Jean Rhys is one of my all-time favourite writers, which is odd to say when you consider I didn’t read her for the first time until very late on. I work in libraries and we’ve always got copies of Wide Sargasso Sea kicking around but I never thought to pick it up. A couple of years ago I went to house sit for a friend of mine in Cambridge and picked up After Leaving Mr Mackenzie from her bookcase. I caned it in an hour, fell head over heels, and read everything Rhys ever wrote in the space of about two months afterwards. I love the bleary-eyed poeticism of her work, the lip curled into an arch sneer, eyebrow raised in mockery at the futility of it all as the gin goes down and the fag smoke fills the room; the way her stories are suffused with a despair so deep and apathetic it can barely even be arsed to feel sad anymore; it simply is, just as it was, and always shall be. In a similar way to so many of Elliott Smith’s lyrics, there’s a sense of being out of step not just with everyone else and the world around her, but also completely, irreconcilably out of step with herself. It’s the story of my life but I’ve never seen it articulated with such unflinching clarity.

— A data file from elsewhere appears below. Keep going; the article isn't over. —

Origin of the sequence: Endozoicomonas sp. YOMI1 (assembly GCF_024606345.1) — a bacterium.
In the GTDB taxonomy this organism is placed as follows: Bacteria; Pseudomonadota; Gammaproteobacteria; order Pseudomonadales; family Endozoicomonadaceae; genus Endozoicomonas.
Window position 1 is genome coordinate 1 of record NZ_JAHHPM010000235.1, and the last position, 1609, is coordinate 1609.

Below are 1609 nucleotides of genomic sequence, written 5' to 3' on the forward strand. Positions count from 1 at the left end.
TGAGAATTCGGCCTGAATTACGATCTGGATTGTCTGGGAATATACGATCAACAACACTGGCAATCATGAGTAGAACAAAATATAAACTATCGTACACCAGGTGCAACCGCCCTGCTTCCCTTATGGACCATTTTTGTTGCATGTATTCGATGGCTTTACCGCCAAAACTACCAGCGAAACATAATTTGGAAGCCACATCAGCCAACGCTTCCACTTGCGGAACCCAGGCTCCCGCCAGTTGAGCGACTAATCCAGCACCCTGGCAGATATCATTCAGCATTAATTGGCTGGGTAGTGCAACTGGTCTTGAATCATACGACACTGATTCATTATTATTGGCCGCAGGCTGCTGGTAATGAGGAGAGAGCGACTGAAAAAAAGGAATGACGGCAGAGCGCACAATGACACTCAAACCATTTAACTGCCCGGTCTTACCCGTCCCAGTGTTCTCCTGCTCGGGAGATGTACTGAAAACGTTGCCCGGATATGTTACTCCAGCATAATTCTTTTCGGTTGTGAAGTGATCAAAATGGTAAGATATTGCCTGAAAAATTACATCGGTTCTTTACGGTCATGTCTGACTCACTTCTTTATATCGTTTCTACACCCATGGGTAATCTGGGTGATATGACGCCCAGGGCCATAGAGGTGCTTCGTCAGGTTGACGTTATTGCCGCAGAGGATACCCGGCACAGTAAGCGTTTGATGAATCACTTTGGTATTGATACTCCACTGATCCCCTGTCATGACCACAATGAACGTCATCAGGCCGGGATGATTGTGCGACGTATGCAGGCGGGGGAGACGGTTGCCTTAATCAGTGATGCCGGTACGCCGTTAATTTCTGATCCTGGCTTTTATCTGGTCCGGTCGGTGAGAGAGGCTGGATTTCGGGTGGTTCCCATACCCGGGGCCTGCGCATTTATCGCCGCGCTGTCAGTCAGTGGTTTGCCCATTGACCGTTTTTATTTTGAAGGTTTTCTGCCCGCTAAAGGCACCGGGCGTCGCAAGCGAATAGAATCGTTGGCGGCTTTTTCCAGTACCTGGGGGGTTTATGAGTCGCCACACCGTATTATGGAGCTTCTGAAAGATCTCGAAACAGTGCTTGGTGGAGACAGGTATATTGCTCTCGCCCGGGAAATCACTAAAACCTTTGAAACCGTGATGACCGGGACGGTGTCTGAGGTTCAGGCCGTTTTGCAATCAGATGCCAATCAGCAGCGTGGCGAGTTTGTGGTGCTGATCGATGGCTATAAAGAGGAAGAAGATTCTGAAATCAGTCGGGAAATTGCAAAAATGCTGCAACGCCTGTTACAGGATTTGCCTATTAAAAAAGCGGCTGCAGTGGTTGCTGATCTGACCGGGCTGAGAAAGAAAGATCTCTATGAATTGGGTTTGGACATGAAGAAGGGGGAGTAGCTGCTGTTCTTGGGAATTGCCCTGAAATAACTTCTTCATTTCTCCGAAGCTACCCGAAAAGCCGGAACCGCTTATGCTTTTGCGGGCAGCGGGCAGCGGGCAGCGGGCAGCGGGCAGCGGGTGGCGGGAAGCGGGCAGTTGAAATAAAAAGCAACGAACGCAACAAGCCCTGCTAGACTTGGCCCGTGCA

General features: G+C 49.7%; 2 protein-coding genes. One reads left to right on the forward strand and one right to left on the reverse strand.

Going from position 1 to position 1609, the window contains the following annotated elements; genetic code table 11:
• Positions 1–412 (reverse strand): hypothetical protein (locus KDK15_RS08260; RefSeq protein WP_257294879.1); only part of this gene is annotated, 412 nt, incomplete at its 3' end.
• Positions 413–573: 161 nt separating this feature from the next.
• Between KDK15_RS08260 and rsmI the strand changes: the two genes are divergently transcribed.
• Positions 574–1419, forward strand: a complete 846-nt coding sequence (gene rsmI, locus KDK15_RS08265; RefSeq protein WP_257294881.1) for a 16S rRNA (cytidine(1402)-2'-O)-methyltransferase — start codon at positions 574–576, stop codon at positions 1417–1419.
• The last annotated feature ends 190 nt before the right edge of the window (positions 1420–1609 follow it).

Her writing really touches me where it hurts, and there are very few writers I can think of – if any – that I connect with on such a profound emotional level. This one’s so short it’d probably be called flash fiction these days, although it was written a century ago, way before that term entered the lexicon. The title refers to a typically Rhysian dark night of the soul, in which the protagonist ponders Le Saut dans l’inconnu and the various ways she may go about it, before signing off with the exasperated impotence that characterises so much of her work. “Ridiculous, all this. Lord, I am tired. A devil of a business…..” Wonderful stuff.
First published in The Left Bank, Jonathan Cape, 1927. Currently available in the Collected Short Stories, Penguin Classics, 2017